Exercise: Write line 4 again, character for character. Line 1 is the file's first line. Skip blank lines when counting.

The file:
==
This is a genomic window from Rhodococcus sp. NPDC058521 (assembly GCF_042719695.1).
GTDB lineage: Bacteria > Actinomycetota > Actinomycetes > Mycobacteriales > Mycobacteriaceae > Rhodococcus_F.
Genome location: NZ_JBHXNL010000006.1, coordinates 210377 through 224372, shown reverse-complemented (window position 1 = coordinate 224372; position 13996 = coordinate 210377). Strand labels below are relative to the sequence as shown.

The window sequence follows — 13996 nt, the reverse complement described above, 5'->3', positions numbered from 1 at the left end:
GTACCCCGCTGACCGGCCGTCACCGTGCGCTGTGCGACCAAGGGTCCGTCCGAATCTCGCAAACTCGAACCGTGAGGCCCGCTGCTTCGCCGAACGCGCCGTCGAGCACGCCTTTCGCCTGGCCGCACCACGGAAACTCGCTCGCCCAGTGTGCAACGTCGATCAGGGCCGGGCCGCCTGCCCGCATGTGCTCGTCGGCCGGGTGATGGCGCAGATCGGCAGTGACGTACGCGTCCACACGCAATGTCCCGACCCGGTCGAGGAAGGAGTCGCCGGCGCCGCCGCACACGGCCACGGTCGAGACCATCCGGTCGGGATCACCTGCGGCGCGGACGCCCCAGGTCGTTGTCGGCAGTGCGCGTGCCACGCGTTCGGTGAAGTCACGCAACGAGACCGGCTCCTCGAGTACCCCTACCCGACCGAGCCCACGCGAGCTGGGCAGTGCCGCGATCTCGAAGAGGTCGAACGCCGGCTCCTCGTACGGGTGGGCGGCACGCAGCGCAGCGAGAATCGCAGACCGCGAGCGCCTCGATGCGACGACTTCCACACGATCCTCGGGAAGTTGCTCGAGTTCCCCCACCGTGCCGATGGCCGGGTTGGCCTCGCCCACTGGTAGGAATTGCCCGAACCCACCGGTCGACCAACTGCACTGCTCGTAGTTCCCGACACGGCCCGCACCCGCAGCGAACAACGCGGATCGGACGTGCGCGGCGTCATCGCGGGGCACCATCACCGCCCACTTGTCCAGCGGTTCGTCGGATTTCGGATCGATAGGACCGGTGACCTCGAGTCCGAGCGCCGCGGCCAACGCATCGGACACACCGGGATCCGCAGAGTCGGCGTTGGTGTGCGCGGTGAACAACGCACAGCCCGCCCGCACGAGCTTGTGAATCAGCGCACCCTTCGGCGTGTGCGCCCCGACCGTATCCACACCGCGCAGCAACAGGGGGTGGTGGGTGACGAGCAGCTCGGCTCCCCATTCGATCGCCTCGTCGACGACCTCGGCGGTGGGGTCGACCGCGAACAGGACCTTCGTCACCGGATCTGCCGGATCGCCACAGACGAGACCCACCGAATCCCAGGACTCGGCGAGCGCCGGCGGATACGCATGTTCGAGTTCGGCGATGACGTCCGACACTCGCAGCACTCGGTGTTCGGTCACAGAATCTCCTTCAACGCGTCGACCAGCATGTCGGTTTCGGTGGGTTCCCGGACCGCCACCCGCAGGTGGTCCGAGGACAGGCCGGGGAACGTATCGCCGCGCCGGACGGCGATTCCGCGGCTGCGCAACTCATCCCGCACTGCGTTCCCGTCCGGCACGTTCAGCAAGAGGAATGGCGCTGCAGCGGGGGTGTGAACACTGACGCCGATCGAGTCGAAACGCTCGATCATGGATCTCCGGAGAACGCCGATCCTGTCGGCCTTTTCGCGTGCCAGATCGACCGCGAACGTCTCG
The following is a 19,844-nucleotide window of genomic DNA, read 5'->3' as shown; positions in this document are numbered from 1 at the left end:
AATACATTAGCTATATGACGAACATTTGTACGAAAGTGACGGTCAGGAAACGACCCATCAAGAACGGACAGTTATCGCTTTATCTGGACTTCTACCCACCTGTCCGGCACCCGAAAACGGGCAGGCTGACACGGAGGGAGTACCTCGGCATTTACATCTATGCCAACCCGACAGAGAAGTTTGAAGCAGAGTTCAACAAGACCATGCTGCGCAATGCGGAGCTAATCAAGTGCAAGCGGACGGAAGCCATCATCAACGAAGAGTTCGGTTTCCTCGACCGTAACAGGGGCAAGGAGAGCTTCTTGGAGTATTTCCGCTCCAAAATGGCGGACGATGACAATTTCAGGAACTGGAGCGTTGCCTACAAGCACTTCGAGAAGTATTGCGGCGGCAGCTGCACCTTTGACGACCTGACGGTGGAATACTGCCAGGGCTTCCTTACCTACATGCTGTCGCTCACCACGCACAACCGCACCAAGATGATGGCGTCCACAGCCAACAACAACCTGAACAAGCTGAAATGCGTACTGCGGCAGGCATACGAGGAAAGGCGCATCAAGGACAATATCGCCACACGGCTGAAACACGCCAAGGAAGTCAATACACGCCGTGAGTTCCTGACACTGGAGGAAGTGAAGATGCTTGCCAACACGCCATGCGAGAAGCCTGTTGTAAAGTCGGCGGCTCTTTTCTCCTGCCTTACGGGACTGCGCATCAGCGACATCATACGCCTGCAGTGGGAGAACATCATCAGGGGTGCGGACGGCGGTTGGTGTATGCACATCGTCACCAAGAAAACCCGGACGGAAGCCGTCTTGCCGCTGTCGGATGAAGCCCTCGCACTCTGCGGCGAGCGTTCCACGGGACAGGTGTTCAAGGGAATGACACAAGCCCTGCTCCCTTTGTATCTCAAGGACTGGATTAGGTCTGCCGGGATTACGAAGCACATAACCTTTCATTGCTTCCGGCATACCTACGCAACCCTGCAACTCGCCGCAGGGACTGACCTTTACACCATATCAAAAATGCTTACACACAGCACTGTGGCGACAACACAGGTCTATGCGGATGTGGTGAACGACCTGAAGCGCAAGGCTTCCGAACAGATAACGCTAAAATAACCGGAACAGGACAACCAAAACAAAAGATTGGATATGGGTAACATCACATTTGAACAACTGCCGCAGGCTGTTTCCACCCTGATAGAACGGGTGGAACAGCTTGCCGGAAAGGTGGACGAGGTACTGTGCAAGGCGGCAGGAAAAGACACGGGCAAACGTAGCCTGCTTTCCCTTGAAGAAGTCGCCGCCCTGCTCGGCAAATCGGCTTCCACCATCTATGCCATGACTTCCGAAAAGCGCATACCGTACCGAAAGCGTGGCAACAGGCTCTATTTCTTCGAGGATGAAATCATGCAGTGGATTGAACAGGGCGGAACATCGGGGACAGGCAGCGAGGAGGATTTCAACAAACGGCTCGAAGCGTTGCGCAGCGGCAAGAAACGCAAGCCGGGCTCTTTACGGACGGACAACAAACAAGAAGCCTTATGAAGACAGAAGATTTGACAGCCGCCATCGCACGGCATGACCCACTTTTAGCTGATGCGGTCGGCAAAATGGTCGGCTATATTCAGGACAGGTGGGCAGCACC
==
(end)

The window sequence follows — 13996 nt, the reverse complement described above, 5'->3', positions numbered from 1 at the left end: